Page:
This is Steve & Viv Carter's log of the trips and travails on the narrowboat Adagio – liveaboards from October 2015. "Twenty years from now you will be more disappointed by the things that you didn’t do than by the ones you did do. So throw off the bowlines. Sail away from the safe harbor. Catch the trade winds in your sails. Explore. Dream. Discover." (Mark Twain)” firstname.lastname@example.org
With the morning sun streaming it’s bounty of solar energy onto the hungry panels, we are staying put. A day of rest. Well, after a bacon butty or two, we may do a few chores. Viv has rearranged the towel cupboard and I’ve pumped out the drippings from the stern gland and mopped out the bilge. Such fun. Any requests for more boat porn? You seen the stern gland, how about the Victron charger/invertor? Or the inside of the infamous weed hatch or the Jabsco macerator! Wow. Pix to follow.
Toby’s out on the towpath, I put a sign up saying “Toby, I’m friendly”
Another wee animal was going peep, peep, peep
And here’s where we’ll be soon . .
You can see how far it is to walk, Adagio, 3rd boat along!
Well blow me down me hearties, Black Bart be a watching us! ☠
Best make an early start tomorrow, we was only two ships here this morning, now there be thirteen!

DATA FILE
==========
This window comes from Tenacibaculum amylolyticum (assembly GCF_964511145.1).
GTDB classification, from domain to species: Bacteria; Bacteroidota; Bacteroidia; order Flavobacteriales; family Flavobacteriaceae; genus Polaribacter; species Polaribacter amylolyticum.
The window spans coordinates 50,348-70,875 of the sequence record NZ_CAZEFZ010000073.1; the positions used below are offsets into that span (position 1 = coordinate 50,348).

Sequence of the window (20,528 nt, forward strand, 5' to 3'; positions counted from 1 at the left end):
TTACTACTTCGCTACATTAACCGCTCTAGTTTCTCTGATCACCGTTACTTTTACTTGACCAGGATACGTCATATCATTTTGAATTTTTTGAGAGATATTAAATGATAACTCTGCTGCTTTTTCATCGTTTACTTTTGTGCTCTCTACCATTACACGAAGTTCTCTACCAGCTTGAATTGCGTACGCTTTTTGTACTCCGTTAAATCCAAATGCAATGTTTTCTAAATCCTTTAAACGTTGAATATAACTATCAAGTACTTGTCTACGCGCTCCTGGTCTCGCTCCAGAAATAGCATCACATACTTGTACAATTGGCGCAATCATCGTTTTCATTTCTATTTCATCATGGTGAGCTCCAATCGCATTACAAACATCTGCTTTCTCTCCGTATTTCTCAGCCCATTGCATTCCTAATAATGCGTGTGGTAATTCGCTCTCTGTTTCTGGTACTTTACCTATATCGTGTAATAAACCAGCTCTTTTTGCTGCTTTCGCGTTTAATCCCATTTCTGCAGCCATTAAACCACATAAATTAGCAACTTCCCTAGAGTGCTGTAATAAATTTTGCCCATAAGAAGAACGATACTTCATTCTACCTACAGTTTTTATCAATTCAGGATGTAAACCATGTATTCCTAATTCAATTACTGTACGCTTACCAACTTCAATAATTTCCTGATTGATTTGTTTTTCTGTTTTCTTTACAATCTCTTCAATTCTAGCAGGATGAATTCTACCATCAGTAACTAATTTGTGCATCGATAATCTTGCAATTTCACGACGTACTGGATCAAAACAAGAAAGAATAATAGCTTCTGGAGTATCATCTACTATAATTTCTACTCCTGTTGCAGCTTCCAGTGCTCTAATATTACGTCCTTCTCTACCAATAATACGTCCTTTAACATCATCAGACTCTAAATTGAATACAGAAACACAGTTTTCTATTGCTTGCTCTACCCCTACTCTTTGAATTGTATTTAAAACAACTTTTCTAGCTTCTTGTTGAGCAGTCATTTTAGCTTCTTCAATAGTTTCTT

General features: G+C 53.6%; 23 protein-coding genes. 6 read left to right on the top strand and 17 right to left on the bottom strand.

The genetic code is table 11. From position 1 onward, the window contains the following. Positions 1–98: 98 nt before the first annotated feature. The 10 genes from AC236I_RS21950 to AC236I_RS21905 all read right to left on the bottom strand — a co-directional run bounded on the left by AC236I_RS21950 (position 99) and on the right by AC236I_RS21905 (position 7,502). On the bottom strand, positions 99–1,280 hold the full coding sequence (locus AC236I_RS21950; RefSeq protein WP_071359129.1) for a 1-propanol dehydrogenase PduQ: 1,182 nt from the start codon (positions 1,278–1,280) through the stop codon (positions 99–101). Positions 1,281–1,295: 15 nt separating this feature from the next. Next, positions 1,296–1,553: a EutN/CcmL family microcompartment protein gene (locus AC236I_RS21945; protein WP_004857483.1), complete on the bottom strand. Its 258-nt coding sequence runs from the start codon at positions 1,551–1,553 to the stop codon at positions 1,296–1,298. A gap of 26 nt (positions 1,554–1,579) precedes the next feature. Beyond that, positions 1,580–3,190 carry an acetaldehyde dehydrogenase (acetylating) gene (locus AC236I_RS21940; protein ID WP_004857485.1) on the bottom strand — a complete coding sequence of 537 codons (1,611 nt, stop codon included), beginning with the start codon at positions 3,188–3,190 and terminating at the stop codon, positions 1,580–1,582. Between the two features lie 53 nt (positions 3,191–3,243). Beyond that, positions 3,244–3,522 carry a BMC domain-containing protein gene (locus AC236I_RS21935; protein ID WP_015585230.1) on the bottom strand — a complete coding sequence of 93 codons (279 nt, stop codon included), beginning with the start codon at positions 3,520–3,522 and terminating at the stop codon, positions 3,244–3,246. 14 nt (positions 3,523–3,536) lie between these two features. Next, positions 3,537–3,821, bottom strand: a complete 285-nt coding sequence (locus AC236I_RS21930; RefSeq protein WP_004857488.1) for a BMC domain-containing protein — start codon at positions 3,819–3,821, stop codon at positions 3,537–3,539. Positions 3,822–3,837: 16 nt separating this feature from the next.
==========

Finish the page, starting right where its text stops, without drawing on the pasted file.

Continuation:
Twelve locks and the devil’s own tunnel to contend with! Aaarrrrrrrggghh!
We moved on to Wheelock – taking on water but the main reason was to visit the big pet shop across the road because our Boggle was out of Kibble! So chance to restock with Gelert Country Choice and some of those dehydrated sausages he loves, yes, it all revolves around the dog!!
Beyond Wheelock starts what they call “Heartbreak Hill” – the long flight of 26 locks all the way to Harecastle tunnel. We did 14 today and only moved, horizontally, by 4.5 miles in 5.5 hours! But we did lift the boat up around 140 feet! A feat indeed. And we felt every inch – they may be narrow locks and in most cases duplicate but they were all against us and they were heavy & stiff:
Lock 58 – showing the duplicate system – aiming to move the coal barges quicker I guess. Notice the very busy M6 – one lane was at a standstill. Haven’t driven a car for, let me see, oh yes 56 days! Here’s our final mooring – deja vu – we were here on day 15, in the rain.
Discovered the marvellous Broughton Arms . . Here’s the pub, oh, just let me see, 100 yds away. Think we can manage that.
And for the more cartographically minded, here’s the guide book with all those locks on . . . and the ones to come.
Well, the plan was to stay put . . . maybe, or just move up a bit. I had plans to visit Steve Wedgewood at Kings Lock Chandlery, to ask advice about that leaking stern gland. I’d already bought the spare part (£140) three+ weeks ago. He reckoned it ought to be done and said move the boat up! So I jogged back and set to moving the boat thru the 4 locks. There was another boat (another Aqualine boat too, also 8 yrs old) already there having a new alternator fitted so we had to wait. And wait. These simple hour jobs on boats are never that. Anyway, when Mike came to have a look at the stern gland and how it was tucked away and hard to get at, he rubbed his chin and said he really wasn’t happy, if there was a “panic stations”, it could all get a bit serious. Hmm and to be honest, I was relieved. No need to worry about a stern gland being replaced in situ and bucketfuls of canal water gushing in!! Here’s a picture of the thing: